Jump Cabling: Connecting Cars and People

April 18, 2019 by Essay Writer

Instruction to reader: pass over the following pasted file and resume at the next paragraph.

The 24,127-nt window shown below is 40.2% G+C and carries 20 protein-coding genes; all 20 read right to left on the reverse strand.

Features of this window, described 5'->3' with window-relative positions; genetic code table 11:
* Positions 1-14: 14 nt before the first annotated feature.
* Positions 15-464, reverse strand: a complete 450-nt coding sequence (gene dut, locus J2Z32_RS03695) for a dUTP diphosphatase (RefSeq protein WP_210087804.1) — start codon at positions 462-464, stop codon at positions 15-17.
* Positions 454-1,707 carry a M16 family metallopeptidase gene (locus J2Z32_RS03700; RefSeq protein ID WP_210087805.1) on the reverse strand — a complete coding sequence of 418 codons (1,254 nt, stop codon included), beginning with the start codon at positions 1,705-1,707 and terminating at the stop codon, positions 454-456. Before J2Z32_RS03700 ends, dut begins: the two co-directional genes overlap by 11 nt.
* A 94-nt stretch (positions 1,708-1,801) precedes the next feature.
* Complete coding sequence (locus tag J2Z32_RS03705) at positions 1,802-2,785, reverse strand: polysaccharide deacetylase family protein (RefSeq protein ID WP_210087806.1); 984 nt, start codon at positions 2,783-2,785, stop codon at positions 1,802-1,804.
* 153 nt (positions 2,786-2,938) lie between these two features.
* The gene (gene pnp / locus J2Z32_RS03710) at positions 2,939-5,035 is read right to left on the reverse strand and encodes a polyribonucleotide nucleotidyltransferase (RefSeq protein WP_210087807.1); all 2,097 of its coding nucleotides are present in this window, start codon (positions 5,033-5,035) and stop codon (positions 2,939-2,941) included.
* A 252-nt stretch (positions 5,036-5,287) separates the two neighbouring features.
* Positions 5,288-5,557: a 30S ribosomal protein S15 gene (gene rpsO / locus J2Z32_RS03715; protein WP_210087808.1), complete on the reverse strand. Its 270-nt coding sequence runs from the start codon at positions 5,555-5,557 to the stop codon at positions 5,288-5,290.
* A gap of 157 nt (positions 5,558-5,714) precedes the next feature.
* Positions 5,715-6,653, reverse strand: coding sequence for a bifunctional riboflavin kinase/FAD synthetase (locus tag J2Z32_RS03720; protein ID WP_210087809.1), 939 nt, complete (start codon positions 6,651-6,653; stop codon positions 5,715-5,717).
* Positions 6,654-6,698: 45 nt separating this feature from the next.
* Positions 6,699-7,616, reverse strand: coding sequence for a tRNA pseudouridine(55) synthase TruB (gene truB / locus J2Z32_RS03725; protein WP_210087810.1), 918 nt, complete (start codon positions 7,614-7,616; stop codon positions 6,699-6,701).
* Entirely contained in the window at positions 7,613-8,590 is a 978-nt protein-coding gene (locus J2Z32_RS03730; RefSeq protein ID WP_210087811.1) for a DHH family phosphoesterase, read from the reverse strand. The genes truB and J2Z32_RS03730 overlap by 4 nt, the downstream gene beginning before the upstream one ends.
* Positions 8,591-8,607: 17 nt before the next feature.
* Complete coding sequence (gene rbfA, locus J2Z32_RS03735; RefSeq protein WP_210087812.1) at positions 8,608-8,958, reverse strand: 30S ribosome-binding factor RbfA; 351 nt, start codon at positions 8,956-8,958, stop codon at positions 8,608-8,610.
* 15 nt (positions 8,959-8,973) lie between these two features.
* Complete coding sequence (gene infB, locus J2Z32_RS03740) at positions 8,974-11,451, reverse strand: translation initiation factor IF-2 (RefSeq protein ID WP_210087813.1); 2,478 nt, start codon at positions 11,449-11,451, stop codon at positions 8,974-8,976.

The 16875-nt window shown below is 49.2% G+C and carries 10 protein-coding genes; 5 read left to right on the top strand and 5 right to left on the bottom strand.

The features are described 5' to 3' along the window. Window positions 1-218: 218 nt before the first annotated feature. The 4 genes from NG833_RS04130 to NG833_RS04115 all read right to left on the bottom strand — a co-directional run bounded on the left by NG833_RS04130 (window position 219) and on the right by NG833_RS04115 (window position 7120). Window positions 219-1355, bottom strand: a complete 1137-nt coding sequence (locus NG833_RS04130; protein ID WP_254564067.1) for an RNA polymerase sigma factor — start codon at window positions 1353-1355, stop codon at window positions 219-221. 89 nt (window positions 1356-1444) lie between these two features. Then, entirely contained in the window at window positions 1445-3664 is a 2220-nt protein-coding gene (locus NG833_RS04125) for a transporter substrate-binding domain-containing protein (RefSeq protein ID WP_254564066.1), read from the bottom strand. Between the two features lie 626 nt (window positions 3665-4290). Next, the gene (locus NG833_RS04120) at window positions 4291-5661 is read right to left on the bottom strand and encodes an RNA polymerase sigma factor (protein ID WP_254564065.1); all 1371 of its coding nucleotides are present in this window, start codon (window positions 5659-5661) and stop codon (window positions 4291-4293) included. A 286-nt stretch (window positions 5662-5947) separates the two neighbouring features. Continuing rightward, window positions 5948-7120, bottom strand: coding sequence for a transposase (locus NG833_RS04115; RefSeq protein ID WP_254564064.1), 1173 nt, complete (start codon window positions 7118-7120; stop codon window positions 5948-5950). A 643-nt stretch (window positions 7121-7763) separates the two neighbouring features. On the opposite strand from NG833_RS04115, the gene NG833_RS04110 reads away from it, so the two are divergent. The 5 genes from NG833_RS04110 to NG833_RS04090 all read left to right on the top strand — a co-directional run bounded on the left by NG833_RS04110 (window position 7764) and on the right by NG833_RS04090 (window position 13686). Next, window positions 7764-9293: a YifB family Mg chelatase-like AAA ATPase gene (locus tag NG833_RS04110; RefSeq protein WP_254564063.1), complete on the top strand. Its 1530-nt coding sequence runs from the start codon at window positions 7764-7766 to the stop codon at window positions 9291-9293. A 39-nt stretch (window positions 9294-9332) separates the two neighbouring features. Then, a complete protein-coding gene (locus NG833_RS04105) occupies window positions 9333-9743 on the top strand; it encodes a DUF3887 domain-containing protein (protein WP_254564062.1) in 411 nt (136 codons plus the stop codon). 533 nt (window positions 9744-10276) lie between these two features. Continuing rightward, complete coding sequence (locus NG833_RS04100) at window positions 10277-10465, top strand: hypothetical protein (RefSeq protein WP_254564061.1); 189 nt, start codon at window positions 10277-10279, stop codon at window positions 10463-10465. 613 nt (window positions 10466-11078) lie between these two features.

Sometimes a stranger offers to help, sometimes a person is forced to ask a stranger, but when the car won’t start, odds are two strangers are going to meet. Linda Pastan’s 1984 poem, “Jump Cabling,” reveals how the simple act of jump-starting a car may jump-start love. Through repetition, alliteration, simile, metaphor, and a unique structure Pastan creates an uncommon poem that ties a common and mundane occurrence to romance.“Jump Cabling” is a poem about a dead battery, a stranded motorist, and the stranger that stops to help. Presented in eight lines of free verse it is a monologue in which the speaker is never quite identified but seems to be female while the rescuer is presumably male.Repetition and alliteration provide tone and pacing as well as some thematic tie-ins. The word “when” is the first word in lines 1 and 2 and is repeated in lines 4 and 6. Although presented without an inquisitive sense, the repetition of “when” in four of eight lines gives the poem a wistful, expectant tone. The alliteration of the oft-repeated “when” with other “w” words such as “we were,” (4) “woke,” (7) “why,” (8) and “way” (8) provides a flowing pace throughout the poem. In such words as “cars,” (1) “workings,” (3) “pure,” (5) and “energy” (5) the repetition of the “r” sound in twenty percent of the words, twelve of fifty-two, seems to give a subtle background sound of a motor trying to start. In the Oxford Companion to Twentieth-Century Poetry in English, Ian Hamilton agrees that Pastan’s work often records “everyday happenings” (Hamilton 400) by using “harmonizing… metaphors.” (Hamilton 400) This is obvious in Pastan’s treatment of “Jump Cabling.” Along with the tale of getting a car to start there is an overall allusion to a fairy-tale throughout the poem. This can be seen most distinctly in the simile “when my car like the princess / in the tale woke…” (Pastan 6-7). Line 5 also states that the energy between the two cars is “pure” (5). Further, in the last line the speaker, rather than say “why not go” says “why not ride….” (8) This choice of wording seems more appropriate to a horse rather than a car, a horse being the usual means of conveyance for the hero in many fairy-tales. Saving the poem from being overly sentimental and fanciful is another metaphor: the understated comparison of jump-starting a car with a sexual or erotic encounter. The cars “[touch,]” (Pastan 1) the mechanical aspects of the car are referred to as “intimate workings,” (3) and the speaker says suggestively that the rescuer lifts “the hood of mine” (2) rather than the hood of the car. When the cars are connected by jumper cables the speaker claims that “[we] were bound together.” (4)Possibly the most intriguing aspect of “Jump Cabling” is its unique structure. The first seven lines of poetry display significant spacing between the first part of the line and the last word or two. This separation of these two groups of words is symbolic of two vehicles separated by a short distance as they are during the act of jump cabling. This is further supported by the last line which has no separation, and, like a pair of jumper cables, joins the two parts. The sense is that it also symbolizes the distance between to strangers connected by chance occurrence.It also must be noted that the separation between the words creates two, or possibly three, different poems: the first part, the second part, and the whole. While the first part read without the second part does not differ significantly from the poem as a whole, the second, or separated part seems to be a poem unto itself. Haiku-esque, or perhaps Modernist-inspired, the second section reads “touched / of mine / underneath / together / energy / princess / start.” This concise poem implies that the speaker’s life as a “princess,” a better life, begins with an intimate touch. Pastan weaves together various poetics to create a poem about failing cars and finding love. The repetition and alliteration used to maintain pacing and to provide a hopeful tone also serves to provide a backdrop of a car engine rumble. Metaphors of fairy-tales and sexuality keep the poem interesting and add suggestions of both pure and erotic human connection. Finally, “Jump Cabling” symbolizes the connection between two cars and two lives by presenting a poem separated at first, but joined together in the end like the individuals described in the poem. Works CitedHamilton, Ian. Oxford Companion to Twentieth-Century Poetry in English. Oxford University Press, 1994. 400. eBook Collection (EBSCOhost). Web. 1 Sept. 2012. Pastan, Linda. “Jump Cabling.” An Introduction to Literature. 16th ed. Sylvan Barnet, William Burto, and William E. Cain. New York: Longman, 2011. 589. Print.

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